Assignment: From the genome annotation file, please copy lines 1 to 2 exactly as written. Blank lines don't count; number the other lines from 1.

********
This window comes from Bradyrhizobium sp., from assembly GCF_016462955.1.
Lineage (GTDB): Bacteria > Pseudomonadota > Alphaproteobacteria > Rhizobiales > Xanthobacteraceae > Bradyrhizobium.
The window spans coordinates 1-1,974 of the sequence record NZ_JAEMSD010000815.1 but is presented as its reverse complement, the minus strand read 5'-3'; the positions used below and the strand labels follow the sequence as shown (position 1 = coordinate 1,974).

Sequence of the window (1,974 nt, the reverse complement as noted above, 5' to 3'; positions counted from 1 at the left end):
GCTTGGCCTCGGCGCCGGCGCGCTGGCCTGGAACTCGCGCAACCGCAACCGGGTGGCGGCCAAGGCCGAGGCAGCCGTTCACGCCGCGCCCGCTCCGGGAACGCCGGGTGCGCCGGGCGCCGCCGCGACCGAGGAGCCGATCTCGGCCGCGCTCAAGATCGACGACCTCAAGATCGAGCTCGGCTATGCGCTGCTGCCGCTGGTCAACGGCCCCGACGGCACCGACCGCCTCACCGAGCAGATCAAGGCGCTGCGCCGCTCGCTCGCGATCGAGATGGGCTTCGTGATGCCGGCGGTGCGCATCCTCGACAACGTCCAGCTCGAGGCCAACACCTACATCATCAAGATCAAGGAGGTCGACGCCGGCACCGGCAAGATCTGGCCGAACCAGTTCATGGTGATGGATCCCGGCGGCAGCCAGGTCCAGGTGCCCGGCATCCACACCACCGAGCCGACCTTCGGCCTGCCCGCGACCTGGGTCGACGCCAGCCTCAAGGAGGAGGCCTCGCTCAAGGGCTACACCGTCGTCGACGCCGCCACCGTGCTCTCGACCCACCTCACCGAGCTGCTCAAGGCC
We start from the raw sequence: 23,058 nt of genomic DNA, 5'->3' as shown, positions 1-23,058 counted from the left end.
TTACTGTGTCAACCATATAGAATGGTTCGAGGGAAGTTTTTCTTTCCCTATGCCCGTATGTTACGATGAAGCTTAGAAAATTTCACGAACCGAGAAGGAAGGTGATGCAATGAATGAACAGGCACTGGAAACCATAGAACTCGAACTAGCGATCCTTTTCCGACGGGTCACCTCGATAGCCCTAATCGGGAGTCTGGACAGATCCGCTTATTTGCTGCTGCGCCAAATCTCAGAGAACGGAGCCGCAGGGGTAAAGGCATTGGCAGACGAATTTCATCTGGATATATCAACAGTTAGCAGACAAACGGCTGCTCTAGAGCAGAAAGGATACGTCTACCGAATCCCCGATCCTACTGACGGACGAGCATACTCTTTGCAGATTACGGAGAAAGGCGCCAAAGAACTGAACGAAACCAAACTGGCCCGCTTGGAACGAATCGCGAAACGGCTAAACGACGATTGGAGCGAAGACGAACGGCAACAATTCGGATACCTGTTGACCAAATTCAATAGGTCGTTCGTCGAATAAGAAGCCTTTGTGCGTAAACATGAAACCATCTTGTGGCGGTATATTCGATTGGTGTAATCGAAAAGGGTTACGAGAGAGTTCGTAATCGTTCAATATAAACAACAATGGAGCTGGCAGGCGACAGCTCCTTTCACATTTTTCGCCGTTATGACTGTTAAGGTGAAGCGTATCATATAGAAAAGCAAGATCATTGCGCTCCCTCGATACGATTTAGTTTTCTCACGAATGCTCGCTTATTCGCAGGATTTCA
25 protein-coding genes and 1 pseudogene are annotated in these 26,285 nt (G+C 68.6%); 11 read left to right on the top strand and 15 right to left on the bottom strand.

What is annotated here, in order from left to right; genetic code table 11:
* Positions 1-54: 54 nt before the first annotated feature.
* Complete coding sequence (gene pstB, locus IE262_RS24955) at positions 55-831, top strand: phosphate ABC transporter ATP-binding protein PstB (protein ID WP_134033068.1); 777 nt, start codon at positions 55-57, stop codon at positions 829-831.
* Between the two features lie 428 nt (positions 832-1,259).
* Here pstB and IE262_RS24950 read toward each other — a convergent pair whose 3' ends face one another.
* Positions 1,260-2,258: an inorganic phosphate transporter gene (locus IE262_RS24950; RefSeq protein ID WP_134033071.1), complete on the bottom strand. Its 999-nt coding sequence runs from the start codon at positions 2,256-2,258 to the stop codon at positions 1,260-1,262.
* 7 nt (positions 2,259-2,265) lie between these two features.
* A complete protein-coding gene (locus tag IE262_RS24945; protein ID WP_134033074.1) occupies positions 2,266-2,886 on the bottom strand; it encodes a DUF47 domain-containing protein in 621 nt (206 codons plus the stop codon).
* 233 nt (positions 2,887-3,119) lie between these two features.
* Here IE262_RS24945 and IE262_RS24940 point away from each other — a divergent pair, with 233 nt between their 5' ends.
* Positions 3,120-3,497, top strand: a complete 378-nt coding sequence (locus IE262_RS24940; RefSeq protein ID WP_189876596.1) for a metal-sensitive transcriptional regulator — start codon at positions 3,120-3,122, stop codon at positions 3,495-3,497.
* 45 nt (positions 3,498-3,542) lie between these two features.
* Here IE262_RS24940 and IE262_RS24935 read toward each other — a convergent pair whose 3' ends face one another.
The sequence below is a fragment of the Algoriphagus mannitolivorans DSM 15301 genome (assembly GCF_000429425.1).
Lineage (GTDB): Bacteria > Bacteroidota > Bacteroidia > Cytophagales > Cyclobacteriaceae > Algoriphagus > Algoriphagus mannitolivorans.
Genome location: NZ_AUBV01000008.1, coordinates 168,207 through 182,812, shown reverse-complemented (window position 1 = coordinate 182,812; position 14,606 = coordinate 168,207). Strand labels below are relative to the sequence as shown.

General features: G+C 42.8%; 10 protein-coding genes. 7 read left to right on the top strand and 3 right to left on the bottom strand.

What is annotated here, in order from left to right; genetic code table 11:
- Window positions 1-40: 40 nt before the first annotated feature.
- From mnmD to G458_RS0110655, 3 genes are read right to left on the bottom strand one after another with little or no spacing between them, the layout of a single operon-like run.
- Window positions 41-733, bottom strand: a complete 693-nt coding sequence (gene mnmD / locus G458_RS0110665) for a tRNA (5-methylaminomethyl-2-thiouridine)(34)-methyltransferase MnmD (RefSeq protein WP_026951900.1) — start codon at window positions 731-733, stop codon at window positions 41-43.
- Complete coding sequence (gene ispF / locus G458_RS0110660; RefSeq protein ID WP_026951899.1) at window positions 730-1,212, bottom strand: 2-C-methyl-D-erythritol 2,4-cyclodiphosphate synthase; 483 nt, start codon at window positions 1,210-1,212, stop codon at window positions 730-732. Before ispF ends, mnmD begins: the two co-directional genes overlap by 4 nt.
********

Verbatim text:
This window comes from Bradyrhizobium sp., from assembly GCF_016462955.1.
Lineage (GTDB): Bacteria > Pseudomonadota > Alphaproteobacteria > Rhizobiales > Xanthobacteraceae > Bradyrhizobium.